Bike Helmet Safety

Start with the Right Size:

    Bring your child or teen with you when buying a new helmet to make sure that you can check for a good fit.
    To find out the size of your child’s or teen’s head, wrap a soft tape measure around his or her head, just above their eyebrows and ears. Make sure the tape measure stays level from front to back. (If you don’t have a soft tape measure, you can use a string and then measure it against a ruler.)
    Helmet sizes often will vary from brand-to-brand, so it’s important to check out the helmet brand’s fit and sizing charts to find out what helmet size fits your child’s or teen’s head size.

Get a Good Fit:

    The helmet should fit snugly all around, with no spaces between the foam and bike rider’s head.
  • ASK
    Ask your child or teen how the helmet feels on their head. While it needs to have a snug fit, a helmet that is too tight can cause headaches.
    Bike helmets are available for riders with long hair. Your child or teen should try on the helmet with the hairstyle he or she will wear while bike riding. Helmet fit can change if your child’s or teen’s hairstyle changes. For example, a long-haired bike rider who gets a very short haircut may need to adjust the fit of the helmet.
    Some bike helmets have removable padding or a universal fit ring that can be adjusted to get a good fit.
    A bike helmet should not sit too high or low on the rider’s head. To check, make sure the bottom of the pad inside the front of the helmet is one or two finger widths above the bike rider’s eyebrows. The back of the helmet should not touch the top of the bike rider’s neck.
    Make sure you can see your child’s or teen’s eyes, and that he or she can see straight-forward and side-to-side.
    The side straps should make a “V” shape under, and slightly in front of the bike rider’s ears .
    The chin strap should be centered under the bike rider’s chin, and fit snugly so that no more than one or two fingers fit between the chin and the strap. Tell your child or teen to open their mouth wide…big yawn! The helmet should pull down on their head. If not, the chin strap needs to be tighter. If needed, you can pull the straps from the back of the helmet to adjust the chin straps. Once the chin strap is fastened, the helmet should not move in any direction, back-to-front or side-to-side.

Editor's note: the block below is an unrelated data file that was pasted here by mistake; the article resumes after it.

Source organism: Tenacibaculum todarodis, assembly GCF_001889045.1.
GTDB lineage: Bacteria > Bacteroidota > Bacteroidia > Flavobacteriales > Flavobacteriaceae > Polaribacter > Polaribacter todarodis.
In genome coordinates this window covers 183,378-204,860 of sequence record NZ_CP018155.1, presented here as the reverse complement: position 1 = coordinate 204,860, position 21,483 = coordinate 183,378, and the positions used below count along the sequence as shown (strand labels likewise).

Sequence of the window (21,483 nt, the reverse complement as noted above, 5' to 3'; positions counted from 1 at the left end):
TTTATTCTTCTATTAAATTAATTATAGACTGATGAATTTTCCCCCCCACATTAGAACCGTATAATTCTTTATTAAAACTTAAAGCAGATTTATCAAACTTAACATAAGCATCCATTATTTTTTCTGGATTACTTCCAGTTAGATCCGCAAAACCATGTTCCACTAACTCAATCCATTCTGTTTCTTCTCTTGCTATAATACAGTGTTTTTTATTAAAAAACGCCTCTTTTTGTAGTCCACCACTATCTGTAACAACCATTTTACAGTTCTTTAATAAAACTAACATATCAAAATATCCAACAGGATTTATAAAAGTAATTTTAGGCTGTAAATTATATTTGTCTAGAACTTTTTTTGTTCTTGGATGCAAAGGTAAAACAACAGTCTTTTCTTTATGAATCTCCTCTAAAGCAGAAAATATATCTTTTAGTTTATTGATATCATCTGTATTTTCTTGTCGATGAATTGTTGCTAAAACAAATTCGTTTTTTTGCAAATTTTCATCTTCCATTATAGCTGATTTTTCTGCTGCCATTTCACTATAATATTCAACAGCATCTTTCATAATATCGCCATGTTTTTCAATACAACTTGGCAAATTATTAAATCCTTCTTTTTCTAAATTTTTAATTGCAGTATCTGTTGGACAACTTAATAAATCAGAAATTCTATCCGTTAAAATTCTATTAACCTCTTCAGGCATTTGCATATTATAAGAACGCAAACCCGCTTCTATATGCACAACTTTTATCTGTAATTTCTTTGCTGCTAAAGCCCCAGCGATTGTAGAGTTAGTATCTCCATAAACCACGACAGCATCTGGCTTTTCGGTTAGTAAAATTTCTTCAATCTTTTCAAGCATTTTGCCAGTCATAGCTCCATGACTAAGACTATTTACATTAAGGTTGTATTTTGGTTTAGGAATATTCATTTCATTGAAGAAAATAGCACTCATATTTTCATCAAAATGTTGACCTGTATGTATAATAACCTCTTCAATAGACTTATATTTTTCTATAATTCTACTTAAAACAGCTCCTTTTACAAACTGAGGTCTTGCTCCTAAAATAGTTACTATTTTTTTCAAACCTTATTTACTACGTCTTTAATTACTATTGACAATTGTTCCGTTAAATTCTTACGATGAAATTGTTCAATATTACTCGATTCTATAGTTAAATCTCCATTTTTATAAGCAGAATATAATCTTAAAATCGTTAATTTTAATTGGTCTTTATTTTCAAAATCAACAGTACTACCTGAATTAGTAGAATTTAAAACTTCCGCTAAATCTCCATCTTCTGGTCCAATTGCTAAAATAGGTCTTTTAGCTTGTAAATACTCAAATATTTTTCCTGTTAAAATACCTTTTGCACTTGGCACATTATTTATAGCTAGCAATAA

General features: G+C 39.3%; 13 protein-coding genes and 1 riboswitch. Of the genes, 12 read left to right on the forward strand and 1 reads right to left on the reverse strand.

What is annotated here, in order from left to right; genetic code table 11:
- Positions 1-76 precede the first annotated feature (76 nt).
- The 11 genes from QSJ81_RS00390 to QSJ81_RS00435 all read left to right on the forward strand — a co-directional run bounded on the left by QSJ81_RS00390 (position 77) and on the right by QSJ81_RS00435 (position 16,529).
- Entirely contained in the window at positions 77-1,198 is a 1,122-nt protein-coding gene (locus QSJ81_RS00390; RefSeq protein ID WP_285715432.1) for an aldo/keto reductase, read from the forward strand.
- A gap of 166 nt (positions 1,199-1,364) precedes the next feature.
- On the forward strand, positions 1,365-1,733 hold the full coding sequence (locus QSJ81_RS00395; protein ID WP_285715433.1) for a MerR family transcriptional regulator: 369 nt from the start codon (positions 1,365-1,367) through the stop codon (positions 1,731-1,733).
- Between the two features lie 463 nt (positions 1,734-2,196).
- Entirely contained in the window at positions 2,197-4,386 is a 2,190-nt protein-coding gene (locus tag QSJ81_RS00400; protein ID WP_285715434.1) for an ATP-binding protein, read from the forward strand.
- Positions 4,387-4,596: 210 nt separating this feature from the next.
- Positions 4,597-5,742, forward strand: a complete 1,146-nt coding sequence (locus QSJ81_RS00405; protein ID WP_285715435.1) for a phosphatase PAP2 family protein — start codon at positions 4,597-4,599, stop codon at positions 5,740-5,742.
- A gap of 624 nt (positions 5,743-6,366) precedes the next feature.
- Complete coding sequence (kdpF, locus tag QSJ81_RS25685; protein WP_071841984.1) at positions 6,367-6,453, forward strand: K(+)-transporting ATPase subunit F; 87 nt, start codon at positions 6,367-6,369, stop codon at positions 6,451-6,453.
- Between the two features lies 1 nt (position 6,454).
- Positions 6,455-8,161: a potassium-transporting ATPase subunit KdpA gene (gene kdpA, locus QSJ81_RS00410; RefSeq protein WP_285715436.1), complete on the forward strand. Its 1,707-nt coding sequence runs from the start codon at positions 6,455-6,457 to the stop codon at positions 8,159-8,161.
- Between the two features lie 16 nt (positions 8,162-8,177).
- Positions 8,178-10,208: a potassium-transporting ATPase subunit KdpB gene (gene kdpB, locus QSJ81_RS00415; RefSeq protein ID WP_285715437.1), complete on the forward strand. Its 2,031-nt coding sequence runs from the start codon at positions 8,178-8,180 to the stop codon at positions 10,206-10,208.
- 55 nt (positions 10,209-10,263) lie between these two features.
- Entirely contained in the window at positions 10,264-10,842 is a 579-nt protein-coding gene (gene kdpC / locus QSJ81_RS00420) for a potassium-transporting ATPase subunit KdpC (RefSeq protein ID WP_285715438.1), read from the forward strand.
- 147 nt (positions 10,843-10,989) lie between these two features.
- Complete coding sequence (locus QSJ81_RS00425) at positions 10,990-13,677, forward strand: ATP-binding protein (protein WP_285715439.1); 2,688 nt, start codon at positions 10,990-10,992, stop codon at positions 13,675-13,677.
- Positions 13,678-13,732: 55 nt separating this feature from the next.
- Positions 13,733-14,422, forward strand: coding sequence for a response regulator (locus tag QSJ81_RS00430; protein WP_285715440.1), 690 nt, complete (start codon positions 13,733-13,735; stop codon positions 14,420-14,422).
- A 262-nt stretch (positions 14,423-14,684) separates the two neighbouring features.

Take Care of the Helmet:

    DO NOT allow your bike rider to use a cracked or broken helmet, or a helmet that is missing any padding or parts.
    Clean the helmet often inside and out with warm water and mild detergent. DO NOT soak any part of the helmet, put it close to high heat, or use strong cleaners.
    DO NOT let anyone sit or lean on the helmet.
    Do not store a bike helmet in a car. The helmet should be stored in a room that does not get too hot or too cold, and where the helmet is away from direct sunlight.
    DO NOT decorate (paint or put stickers on) the helmet without checking with the helmet manufacturer, as this may affect the safety of the helmet. This information may also be found on the instructions label or on the manufacturer’s website.

Look for the Labels:


  • Have the date of manufacture. This information will be helpful in case the helmet is recalled; and
  • Say U.S. Consumer Product Safety Commission (CPSC)1 certified. That label means that the helmet has been tested for safety, and meets the federal safety standard.

Some bike helmets may also have a label stating that they are ASTM2, Snell3, or ANSI4 certified. These labels let you know that the helmet has also passed the safety tests of these organizations.

When to Replace a Bike Helmet:

    Replace any bike helmet that is damaged or has been involved in a crash. Bike helmets are designed to help protect the rider’s brain and head from one serious impact, such as a fall onto the pavement. You may not be able to see the damage to the foam, but the foam materials in the helmet will crush after an impact. That means that the foam in the helmet won’t be able to help protect the rider’s brain and head from another impact.

Multi-Use Helmets:

Some helmet companies have created multi-use helmets for biking, skateboarding, and other activities. Multi-use helmets are designed to withstand multiple very minor hits; however, a multi-use helmet MUST be replaced if it has been involved in a serious crash, or if it is damaged. Before your child or teen uses a multiuse helmet for biking, make sure the helmet has a CPSC label certifying it for biking.

If you or your loved one have been in a bike crash, please go to your nearest Emergency Department. Teton Valley Health Care Emergency Department is open 24/7, 365 days a year. Call (208)254-2383 for more information.